Recovering from an alcohol use disorder requires eternal vigilance if one is to avoid relapse. If you are in recovery for alcoholism, or know someone who is, it is likely you've heard the saying: “putting down alcohol is the easy part, not picking it back up is the more difficult task.” Those words could not be further from the truth, even setting aside the fact that alcohol withdrawal is no walk in the park.
Unlike other drugs commonly abused, alcohol is unique due to the fact that it is a legal drug. Practically everywhere you go, whether out for a drive or attending a sporting event, it is nearly impossible to not be bombarded by alcohol advertisements or people drinking on any given day. For those trying to recover from alcoholism, the aforementioned sights can trigger one to want to drink—a slippery slope that can lead to a relapse.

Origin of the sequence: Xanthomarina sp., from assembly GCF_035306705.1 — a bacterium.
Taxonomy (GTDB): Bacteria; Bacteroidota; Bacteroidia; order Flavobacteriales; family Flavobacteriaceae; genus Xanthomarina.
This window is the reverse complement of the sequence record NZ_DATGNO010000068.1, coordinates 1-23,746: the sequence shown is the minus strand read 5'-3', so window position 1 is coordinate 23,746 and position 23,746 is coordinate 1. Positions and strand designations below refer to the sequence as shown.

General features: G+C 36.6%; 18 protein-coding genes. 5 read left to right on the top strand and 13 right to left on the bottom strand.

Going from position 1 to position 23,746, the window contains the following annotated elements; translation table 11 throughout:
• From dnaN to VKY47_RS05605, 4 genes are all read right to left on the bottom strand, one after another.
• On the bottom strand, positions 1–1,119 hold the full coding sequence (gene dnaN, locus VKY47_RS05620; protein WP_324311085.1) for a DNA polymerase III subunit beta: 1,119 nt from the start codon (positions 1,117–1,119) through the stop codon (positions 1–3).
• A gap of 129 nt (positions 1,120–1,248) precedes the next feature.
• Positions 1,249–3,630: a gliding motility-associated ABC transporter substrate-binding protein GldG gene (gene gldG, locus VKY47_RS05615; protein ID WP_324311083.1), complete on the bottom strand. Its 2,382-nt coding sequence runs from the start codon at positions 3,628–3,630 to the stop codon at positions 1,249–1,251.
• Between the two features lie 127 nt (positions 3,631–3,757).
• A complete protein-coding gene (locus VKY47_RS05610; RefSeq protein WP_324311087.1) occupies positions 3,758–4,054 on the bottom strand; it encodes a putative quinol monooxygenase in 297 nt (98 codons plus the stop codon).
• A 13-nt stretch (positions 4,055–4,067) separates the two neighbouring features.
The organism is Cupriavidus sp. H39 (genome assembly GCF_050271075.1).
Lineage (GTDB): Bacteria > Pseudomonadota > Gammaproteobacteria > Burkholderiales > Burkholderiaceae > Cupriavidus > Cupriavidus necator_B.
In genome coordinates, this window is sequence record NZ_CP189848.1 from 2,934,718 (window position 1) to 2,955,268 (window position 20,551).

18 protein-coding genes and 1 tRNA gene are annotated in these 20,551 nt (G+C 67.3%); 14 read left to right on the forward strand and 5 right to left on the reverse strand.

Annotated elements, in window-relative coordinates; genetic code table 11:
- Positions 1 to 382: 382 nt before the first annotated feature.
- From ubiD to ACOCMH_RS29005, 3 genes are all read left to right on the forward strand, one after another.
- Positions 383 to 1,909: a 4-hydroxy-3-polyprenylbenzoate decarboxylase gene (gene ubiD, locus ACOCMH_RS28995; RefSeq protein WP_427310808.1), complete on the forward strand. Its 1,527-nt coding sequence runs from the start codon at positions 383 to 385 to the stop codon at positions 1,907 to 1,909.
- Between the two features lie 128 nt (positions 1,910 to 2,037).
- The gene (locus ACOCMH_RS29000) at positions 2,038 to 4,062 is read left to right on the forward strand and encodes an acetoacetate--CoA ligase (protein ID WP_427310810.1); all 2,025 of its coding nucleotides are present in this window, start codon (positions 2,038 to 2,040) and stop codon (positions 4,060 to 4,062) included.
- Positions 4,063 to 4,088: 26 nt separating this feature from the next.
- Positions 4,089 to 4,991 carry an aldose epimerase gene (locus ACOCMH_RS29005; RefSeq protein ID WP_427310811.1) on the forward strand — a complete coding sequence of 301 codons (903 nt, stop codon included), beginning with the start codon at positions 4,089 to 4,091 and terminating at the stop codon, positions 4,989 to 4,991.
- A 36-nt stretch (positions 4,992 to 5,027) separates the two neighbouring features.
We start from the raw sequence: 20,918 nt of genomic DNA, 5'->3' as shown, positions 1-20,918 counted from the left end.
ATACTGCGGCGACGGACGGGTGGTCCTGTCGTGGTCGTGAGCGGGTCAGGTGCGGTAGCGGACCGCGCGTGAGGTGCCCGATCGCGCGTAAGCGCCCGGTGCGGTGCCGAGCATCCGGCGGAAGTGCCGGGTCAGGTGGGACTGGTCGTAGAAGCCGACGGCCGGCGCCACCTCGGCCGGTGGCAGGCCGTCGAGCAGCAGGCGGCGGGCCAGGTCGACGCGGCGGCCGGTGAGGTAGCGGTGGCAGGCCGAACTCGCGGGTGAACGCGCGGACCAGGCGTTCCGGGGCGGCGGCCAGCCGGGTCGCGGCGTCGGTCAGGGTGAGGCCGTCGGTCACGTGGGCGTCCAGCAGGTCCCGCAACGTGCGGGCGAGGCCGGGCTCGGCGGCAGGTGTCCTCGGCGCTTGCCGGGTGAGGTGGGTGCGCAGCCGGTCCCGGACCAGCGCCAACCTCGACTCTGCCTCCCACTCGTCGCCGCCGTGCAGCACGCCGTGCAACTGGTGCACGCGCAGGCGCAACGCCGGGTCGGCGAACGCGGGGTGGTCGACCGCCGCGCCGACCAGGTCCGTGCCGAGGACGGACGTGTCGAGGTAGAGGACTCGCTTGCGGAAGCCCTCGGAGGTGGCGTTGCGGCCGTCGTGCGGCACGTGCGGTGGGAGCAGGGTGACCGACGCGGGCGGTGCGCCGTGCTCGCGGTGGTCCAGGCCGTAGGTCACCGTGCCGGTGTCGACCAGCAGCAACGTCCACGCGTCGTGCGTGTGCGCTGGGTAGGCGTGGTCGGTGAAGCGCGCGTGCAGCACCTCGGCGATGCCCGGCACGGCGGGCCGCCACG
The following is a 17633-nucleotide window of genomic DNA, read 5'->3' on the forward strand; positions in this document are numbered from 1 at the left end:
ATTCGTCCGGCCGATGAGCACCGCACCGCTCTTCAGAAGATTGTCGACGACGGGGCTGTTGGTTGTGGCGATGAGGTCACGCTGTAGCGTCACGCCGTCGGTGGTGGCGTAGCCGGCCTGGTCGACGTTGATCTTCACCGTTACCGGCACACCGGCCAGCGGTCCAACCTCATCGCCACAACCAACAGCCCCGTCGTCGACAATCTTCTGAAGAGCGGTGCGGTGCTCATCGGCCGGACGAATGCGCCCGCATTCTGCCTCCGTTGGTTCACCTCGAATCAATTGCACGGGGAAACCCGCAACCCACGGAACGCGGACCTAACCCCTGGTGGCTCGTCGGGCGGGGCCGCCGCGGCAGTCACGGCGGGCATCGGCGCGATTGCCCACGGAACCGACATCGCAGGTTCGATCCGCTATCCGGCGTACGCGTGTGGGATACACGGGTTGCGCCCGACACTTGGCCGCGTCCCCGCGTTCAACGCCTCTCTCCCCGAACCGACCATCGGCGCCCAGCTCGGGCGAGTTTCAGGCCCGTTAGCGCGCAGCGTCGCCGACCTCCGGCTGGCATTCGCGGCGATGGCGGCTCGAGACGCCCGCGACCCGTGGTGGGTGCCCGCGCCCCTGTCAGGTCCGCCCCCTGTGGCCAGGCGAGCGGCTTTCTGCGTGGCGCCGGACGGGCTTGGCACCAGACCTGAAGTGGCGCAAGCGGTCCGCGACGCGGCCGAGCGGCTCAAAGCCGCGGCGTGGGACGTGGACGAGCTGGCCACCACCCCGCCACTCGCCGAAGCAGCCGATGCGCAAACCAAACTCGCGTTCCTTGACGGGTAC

A new study has sought to understand how alcohol affects memory, with regard to how humans respond to external stimuli, ScienceDaily reports. In fact, little research has focused on how mind altering substances affect “learning or memory for drug-associated stimuli on humans.” The findings were published in the journal Alcoholism: Clinical and Experimental Research.
The cues in question, include images of both alcohol-related beverages and neutral beverages, such as:
- Beer Bottles
- Liquor Glasses
- Water Bottles
- Soda Cans